Small-group learning makes radiology clerkships more effective

The use of small group learning methods, rather than large plenary sessions, in the third year is making radiology clerkships more practical and effective for medical students, according to a report in the Journal of the American College of Radiology.

According to the study, conducted by a team from Brigham and Women's Hospital and the Dana-Farber Cancer Institute in Boston, MA, the redesign of the radiology clerkship has made the program more accessible for medical students through scheduling that better accommodates the busy schedules of third-year students, and made it more effective by instituting a learning structure that focuses on interactive learning of modules in small groups.

"We came up with an introductory course for the entire third year using small-group teaching as opposed to giving big lectures; big courses don't really work because you need to interact," lead author Donald Di Salvo, M.D. said in an article in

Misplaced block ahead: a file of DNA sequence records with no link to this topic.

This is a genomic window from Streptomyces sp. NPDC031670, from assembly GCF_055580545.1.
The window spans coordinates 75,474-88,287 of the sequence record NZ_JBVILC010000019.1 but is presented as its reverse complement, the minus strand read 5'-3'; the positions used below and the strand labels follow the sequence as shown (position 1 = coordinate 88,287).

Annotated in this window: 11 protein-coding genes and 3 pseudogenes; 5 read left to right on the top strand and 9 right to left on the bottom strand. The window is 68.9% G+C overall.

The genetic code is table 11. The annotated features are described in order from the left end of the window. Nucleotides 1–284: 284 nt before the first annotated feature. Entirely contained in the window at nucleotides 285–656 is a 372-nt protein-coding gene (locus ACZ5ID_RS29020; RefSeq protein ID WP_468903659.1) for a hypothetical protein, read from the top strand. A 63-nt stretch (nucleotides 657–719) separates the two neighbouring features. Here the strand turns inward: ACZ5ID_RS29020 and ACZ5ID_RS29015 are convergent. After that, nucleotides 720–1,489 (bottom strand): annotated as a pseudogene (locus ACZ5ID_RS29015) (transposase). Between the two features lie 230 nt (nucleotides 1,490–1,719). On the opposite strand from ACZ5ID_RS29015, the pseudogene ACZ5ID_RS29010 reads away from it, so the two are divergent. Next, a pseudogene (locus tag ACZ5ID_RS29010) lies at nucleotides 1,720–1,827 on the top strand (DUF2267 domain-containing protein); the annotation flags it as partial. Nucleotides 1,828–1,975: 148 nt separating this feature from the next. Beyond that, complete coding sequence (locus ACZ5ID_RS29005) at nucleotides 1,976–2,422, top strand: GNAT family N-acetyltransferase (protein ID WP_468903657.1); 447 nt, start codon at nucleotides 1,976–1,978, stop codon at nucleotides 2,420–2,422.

These improvements are reflected in the growth of scores in the objective structured clinical examination (OSCE), the researchers say.  The average mean score of 53.78 (out of 100) reported in 2008, has increased to 92.18 in 2012.

To design the program, clerkship directors from areas like medicine, surgery, pediatrics and neurology were asked about what kinds of imaging studies and diagnoses students should be exposed to, and students were asked for their input as well.

The new program contains three fundamental components--a fundamentals of imaging course, consisting of four three-hour modules; clinical conferences that use interactive formats, including discussions centered on clinical topics; and the OSCE, a nine-station exam that is given in the fourth year that contains a radiology station manned by radiologist volunteers.

Students and faculty members were surveyed about the program and, according to the researchers, felt "overwhelmingly" that it gave them better insight into better clinical utilization of imaging studies.

"These are the kinds of things you're going to see in the coming years: a format that encourages small-group learning," Di Salvo said.

To learn more:
- see the report in the Journal of the American College of Radiology
- check out the article in